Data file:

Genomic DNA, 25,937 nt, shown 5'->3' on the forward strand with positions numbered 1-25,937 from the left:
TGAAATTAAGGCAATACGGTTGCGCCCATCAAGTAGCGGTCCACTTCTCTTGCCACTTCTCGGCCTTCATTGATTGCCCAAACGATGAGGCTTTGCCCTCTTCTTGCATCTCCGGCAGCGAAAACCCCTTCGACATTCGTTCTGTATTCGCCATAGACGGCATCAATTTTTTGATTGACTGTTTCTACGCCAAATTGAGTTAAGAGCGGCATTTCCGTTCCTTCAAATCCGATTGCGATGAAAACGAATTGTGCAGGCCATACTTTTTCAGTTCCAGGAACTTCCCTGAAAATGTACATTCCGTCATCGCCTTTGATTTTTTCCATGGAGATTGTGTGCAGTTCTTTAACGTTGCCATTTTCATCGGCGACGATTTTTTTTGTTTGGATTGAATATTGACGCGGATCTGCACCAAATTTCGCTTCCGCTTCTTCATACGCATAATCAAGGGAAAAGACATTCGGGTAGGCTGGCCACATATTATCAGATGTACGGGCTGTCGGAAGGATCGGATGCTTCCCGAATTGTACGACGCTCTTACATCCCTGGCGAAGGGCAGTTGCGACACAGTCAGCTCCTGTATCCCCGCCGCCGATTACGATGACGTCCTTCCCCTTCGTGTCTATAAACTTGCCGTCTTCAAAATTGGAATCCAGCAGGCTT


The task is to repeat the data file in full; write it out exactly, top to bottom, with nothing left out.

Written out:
Genomic DNA, 25,937 nt, shown 5'->3' on the forward strand with positions numbered 1-25,937 from the left:
TGAAATTAAGGCAATACGGTTGCGCCCATCAAGTAGCGGTCCACTTCTCTTGCCACTTCTCGGCCTTCATTGATTGCCCAAACGATGAGGCTTTGCCCTCTTCTTGCATCTCCGGCAGCGAAAACCCCTTCGACATTCGTTCTGTATTCGCCATAGACGGCATCAATTTTTTGATTGACTGTTTCTACGCCAAATTGAGTTAAGAGCGGCATTTCCGTTCCTTCAAATCCGATTGCGATGAAAACGAATTGTGCAGGCCATACTTTTTCAGTTCCAGGAACTTCCCTGAAAATGTACATTCCGTCATCGCCTTTGATTTTTTCCATGGAGATTGTGTGCAGTTCTTTAACGTTGCCATTTTCATCGGCGACGATTTTTTTTGTTTGGATTGAATATTGACGCGGATCTGCACCAAATTTCGCTTCCGCTTCTTCATACGCATAATCAAGGGAAAAGACATTCGGGTAGGCTGGCCACATATTATCAGATGTACGGGCTGTCGGAAGGATCGGATGCTTCCCGAATTGTACGACGCTCTTACATCCCTGGCGAAGGGCAGTTGCGACACAGTCAGCTCCTGTATCCCCGCCGCCGATTACGATGACGTCCTTCCCCTTCGTGTCTATAAACTTGCCGTCTTCAAAATTGGAATCCAGCAGGCTT